Autism spectrum disorder (ASD) is characterised by impaired communication and social interaction, with pragmatic ‘deficits’ in autistic language use commonly attributed to an impaired theory of mind, or ‘mindblindness’- the inability to detect or make sense of the states of others. From this perspective the onus of failures in mutual understanding is placed within the brains/minds of the autistic individuals involved. However, recent research in the social sciences and critical autism studies is beginning to provide evidence of the difficulties that non-autistic people have understanding autistic people too, and to reframe the communicative difficulties as a two-way, ‘double empathy problem’.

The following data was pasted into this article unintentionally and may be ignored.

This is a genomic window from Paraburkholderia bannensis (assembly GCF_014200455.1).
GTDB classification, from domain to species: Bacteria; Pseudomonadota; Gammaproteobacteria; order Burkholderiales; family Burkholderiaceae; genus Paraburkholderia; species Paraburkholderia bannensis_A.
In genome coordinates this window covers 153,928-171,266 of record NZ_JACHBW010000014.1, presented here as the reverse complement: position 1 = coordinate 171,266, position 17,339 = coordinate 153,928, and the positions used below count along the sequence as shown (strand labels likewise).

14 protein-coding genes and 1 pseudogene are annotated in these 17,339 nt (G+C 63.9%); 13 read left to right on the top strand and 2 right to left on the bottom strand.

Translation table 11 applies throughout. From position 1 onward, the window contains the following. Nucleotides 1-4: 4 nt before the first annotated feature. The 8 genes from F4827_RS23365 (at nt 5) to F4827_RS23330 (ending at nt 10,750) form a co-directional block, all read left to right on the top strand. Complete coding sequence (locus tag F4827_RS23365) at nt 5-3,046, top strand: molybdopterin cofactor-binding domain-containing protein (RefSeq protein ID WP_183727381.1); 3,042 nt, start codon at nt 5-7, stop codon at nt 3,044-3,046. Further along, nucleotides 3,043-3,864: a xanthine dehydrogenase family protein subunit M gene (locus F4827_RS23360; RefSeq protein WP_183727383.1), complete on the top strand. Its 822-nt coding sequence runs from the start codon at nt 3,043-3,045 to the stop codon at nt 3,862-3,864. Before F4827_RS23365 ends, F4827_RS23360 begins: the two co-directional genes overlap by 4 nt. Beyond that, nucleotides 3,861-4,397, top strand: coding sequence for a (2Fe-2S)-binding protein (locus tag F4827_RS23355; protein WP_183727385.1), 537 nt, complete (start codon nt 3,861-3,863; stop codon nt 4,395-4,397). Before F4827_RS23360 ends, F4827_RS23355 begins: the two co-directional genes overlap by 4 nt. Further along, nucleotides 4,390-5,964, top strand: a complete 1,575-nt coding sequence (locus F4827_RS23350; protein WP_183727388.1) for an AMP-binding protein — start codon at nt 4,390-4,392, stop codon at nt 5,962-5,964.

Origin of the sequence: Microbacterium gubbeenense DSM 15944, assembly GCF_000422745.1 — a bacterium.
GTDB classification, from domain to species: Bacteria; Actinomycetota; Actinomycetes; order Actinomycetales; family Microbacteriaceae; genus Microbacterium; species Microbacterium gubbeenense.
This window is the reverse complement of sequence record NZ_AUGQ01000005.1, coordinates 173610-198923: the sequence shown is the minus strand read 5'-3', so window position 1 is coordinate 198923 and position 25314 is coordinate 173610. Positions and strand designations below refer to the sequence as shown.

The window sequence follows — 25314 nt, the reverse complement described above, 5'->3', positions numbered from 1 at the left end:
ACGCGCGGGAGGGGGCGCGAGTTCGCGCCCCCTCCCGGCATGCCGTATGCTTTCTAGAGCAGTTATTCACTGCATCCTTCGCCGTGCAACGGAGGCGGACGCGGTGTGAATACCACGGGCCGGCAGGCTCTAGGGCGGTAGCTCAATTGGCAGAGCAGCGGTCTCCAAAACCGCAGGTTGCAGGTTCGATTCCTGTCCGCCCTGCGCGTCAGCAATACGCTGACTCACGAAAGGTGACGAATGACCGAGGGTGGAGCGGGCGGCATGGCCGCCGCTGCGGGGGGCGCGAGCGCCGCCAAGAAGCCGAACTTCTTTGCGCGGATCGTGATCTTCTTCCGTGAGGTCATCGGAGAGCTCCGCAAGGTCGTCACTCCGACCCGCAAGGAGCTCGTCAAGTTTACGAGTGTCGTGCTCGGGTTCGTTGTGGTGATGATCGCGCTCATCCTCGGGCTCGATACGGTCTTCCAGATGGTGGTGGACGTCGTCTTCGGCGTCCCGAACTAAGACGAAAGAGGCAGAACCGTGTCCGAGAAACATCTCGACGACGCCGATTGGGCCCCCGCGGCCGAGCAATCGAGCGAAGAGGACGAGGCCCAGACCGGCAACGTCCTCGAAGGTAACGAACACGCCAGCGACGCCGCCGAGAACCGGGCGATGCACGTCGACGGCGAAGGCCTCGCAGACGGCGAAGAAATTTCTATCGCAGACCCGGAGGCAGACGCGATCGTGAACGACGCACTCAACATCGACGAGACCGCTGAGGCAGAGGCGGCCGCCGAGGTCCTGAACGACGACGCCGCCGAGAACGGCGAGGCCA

The aim of this thesis is to apply this difference-not-deficit approach to an investigation of adult autistic language use. Can Relevance Theory, a cognitive account of utterance interpretation, make sense of what is happening pragmatically? Is a radical reframing of the difficulties observed in autistic-neurotypical communication as essentially an intercultural problem, valuable? Can English as a Lingua Franca and its associated accommodative efforts offer any insights? This thesis will draw on Sociology, Anthropology, Philosophy of Mind and Critical Autism studies to augment its core Pragmatics tools in attempting to answer these questions.